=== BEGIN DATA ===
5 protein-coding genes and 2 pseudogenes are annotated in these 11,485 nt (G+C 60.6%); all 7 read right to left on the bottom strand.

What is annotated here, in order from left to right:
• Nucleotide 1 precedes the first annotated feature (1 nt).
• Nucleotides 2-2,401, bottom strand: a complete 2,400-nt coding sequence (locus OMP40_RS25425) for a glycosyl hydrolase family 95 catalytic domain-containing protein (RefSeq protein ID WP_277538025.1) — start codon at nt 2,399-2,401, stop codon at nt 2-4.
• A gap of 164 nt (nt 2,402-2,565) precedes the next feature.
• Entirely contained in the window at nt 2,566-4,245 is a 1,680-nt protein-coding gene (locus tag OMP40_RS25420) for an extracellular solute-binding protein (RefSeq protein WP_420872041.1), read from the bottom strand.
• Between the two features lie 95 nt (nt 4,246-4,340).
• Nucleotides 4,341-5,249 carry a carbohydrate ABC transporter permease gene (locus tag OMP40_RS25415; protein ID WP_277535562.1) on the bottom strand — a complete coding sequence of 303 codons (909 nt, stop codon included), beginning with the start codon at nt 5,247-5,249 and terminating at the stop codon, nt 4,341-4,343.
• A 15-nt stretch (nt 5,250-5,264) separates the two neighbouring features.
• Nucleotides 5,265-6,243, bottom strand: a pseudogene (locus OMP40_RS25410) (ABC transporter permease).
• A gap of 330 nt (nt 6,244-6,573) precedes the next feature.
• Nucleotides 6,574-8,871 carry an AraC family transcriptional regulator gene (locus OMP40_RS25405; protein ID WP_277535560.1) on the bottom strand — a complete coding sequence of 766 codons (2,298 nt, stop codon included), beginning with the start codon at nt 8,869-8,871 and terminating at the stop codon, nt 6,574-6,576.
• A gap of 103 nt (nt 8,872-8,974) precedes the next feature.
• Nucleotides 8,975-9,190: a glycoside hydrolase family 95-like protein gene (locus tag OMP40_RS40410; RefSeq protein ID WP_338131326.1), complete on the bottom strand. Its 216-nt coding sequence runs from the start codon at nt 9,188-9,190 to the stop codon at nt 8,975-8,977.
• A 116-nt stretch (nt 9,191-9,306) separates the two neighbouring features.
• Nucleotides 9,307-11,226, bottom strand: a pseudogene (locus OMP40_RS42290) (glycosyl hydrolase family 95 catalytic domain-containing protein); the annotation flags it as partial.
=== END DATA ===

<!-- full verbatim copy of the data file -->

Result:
5 protein-coding genes and 2 pseudogenes are annotated in these 11,485 nt (G+C 60.6%); all 7 read right to left on the bottom strand.

What is annotated here, in order from left to right:
• Nucleotide 1 precedes the first annotated feature (1 nt).
• Nucleotides 2-2,401, bottom strand: a complete 2,400-nt coding sequence (locus OMP40_RS25425) for a glycosyl hydrolase family 95 catalytic domain-containing protein (RefSeq protein ID WP_277538025.1) — start codon at nt 2,399-2,401, stop codon at nt 2-4.
• A gap of 164 nt (nt 2,402-2,565) precedes the next feature.
• Entirely contained in the window at nt 2,566-4,245 is a 1,680-nt protein-coding gene (locus tag OMP40_RS25420) for an extracellular solute-binding protein (RefSeq protein WP_420872041.1), read from the bottom strand.
• Between the two features lie 95 nt (nt 4,246-4,340).
• Nucleotides 4,341-5,249 carry a carbohydrate ABC transporter permease gene (locus tag OMP40_RS25415; protein ID WP_277535562.1) on the bottom strand — a complete coding sequence of 303 codons (909 nt, stop codon included), beginning with the start codon at nt 5,247-5,249 and terminating at the stop codon, nt 4,341-4,343.
• A 15-nt stretch (nt 5,250-5,264) separates the two neighbouring features.
• Nucleotides 5,265-6,243, bottom strand: a pseudogene (locus OMP40_RS25410) (ABC transporter permease).
• A gap of 330 nt (nt 6,244-6,573) precedes the next feature.
• Nucleotides 6,574-8,871 carry an AraC family transcriptional regulator gene (locus OMP40_RS25405; protein ID WP_277535560.1) on the bottom strand — a complete coding sequence of 766 codons (2,298 nt, stop codon included), beginning with the start codon at nt 8,869-8,871 and terminating at the stop codon, nt 6,574-6,576.
• A gap of 103 nt (nt 8,872-8,974) precedes the next feature.
• Nucleotides 8,975-9,190: a glycoside hydrolase family 95-like protein gene (locus tag OMP40_RS40410; RefSeq protein ID WP_338131326.1), complete on the bottom strand. Its 216-nt coding sequence runs from the start codon at nt 9,188-9,190 to the stop codon at nt 8,975-8,977.
• A 116-nt stretch (nt 9,191-9,306) separates the two neighbouring features.
• Nucleotides 9,307-11,226, bottom strand: a pseudogene (locus OMP40_RS42290) (glycosyl hydrolase family 95 catalytic domain-containing protein); the annotation flags it as partial.